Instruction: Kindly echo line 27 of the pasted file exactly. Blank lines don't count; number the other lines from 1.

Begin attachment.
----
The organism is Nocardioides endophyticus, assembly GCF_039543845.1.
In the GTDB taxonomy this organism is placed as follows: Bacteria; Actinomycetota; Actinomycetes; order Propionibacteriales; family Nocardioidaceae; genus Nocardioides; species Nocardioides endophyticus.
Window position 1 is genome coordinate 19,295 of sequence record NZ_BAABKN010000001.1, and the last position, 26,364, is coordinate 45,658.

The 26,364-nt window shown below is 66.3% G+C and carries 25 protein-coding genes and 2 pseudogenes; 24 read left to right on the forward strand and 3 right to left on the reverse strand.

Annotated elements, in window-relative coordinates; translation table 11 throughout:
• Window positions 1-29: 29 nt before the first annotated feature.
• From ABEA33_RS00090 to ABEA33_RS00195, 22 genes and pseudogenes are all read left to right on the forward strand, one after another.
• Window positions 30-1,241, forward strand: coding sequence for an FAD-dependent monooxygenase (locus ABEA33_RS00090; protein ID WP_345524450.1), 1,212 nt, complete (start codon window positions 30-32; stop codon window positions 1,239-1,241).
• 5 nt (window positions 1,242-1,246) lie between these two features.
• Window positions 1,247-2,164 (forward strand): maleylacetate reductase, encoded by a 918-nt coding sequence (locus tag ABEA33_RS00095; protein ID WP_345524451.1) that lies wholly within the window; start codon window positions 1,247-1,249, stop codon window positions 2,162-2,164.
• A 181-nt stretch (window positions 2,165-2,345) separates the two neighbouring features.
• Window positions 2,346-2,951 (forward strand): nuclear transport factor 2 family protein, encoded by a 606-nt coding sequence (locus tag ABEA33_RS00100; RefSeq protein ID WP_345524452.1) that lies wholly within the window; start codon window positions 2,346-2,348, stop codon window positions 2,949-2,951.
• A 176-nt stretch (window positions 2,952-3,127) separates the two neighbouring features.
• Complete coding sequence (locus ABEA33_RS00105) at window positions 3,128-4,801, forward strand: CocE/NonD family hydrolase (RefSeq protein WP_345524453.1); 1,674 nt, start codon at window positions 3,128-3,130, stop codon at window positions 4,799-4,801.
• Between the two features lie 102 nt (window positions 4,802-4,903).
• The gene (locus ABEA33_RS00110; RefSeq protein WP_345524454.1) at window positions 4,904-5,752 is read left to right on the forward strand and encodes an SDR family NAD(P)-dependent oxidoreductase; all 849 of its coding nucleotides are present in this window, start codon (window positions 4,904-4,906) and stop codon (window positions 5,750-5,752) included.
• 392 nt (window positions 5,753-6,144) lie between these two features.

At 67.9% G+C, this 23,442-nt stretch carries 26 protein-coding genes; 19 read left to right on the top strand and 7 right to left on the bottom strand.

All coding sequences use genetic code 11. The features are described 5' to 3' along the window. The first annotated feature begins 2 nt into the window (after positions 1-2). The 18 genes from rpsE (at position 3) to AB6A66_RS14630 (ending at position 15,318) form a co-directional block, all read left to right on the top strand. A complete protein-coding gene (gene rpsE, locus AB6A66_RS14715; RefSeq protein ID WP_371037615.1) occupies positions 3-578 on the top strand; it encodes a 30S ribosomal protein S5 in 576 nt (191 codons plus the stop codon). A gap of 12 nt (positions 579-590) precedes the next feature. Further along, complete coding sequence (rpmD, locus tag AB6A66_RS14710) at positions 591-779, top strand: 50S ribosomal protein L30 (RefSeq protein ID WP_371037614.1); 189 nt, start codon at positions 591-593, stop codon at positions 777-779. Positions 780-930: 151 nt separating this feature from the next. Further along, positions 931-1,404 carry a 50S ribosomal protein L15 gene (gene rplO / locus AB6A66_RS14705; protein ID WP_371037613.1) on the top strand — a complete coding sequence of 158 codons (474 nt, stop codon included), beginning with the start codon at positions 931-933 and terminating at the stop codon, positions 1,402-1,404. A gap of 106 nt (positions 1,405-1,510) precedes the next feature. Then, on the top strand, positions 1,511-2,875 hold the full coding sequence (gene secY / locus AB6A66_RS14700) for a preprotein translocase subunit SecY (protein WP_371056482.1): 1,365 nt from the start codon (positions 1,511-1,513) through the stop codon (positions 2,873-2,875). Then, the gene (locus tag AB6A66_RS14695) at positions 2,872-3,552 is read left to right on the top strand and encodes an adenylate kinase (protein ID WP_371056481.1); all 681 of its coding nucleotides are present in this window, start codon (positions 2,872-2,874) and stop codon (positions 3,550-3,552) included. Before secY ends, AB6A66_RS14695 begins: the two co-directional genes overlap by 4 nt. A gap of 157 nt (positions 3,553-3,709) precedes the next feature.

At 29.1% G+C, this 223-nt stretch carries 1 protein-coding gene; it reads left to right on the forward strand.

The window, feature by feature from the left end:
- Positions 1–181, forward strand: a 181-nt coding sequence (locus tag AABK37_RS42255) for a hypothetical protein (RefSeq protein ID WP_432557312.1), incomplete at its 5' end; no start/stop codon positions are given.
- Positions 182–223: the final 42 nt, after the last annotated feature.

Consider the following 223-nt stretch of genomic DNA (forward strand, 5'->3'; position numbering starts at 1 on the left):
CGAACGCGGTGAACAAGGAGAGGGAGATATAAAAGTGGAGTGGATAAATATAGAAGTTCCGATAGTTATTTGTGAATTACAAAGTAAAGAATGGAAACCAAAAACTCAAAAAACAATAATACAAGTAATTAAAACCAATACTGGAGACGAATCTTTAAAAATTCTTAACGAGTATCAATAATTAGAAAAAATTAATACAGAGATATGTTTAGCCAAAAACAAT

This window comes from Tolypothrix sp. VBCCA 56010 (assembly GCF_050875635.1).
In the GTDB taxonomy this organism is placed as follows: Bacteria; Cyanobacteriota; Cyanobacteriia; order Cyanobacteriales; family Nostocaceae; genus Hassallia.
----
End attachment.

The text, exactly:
In the GTDB taxonomy this organism is placed as follows: Bacteria; Cyanobacteriota; Cyanobacteriia; order Cyanobacteriales; family Nostocaceae; genus Hassallia.